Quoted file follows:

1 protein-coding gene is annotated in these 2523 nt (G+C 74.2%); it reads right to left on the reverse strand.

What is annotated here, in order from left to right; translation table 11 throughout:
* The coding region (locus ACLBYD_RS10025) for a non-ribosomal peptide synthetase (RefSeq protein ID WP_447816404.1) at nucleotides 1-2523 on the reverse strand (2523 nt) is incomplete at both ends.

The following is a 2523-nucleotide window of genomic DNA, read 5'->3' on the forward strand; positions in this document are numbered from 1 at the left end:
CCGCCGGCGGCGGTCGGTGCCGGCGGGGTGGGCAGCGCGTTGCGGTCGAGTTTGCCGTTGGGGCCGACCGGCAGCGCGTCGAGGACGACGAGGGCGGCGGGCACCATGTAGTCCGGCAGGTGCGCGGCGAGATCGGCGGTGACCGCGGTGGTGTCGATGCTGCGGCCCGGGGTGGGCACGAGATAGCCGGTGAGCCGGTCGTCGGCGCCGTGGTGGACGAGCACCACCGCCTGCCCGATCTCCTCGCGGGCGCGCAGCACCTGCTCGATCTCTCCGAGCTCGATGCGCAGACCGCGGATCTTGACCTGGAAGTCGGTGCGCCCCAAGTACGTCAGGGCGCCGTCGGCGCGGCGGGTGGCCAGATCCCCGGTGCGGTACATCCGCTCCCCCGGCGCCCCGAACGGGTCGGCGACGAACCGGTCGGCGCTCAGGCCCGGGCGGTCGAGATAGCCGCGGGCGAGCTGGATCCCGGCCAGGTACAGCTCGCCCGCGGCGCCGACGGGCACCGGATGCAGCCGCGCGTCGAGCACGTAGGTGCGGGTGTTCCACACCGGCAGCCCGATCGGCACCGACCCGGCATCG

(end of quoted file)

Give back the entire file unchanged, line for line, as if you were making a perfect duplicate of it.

1 protein-coding gene is annotated in these 2523 nt (G+C 74.2%); it reads right to left on the reverse strand.

What is annotated here, in order from left to right; translation table 11 throughout:
* The coding region (locus ACLBYD_RS10025) for a non-ribosomal peptide synthetase (RefSeq protein ID WP_447816404.1) at nucleotides 1-2523 on the reverse strand (2523 nt) is incomplete at both ends.

The following is a 2523-nucleotide window of genomic DNA, read 5'->3' on the forward strand; positions in this document are numbered from 1 at the left end:
CCGCCGGCGGCGGTCGGTGCCGGCGGGGTGGGCAGCGCGTTGCGGTCGAGTTTGCCGTTGGGGCCGACCGGCAGCGCGTCGAGGACGACGAGGGCGGCGGGCACCATGTAGTCCGGCAGGTGCGCGGCGAGATCGGCGGTGACCGCGGTGGTGTCGATGCTGCGGCCCGGGGTGGGCACGAGATAGCCGGTGAGCCGGTCGTCGGCGCCGTGGTGGACGAGCACCACCGCCTGCCCGATCTCCTCGCGGGCGCGCAGCACCTGCTCGATCTCTCCGAGCTCGATGCGCAGACCGCGGATCTTGACCTGGAAGTCGGTGCGCCCCAAGTACGTCAGGGCGCCGTCGGCGCGGCGGGTGGCCAGATCCCCGGTGCGGTACATCCGCTCCCCCGGCGCCCCGAACGGGTCGGCGACGAACCGGTCGGCGCTCAGGCCCGGGCGGTCGAGATAGCCGCGGGCGAGCTGGATCCCGGCCAGGTACAGCTCGCCCGCGGCGCCGACGGGCACCGGATGCAGCCGCGCGTCGAGCACGTAGGTGCGGGTGTTCCACACCGGCAGCCCGATCGGCACCGACCCGGCATCG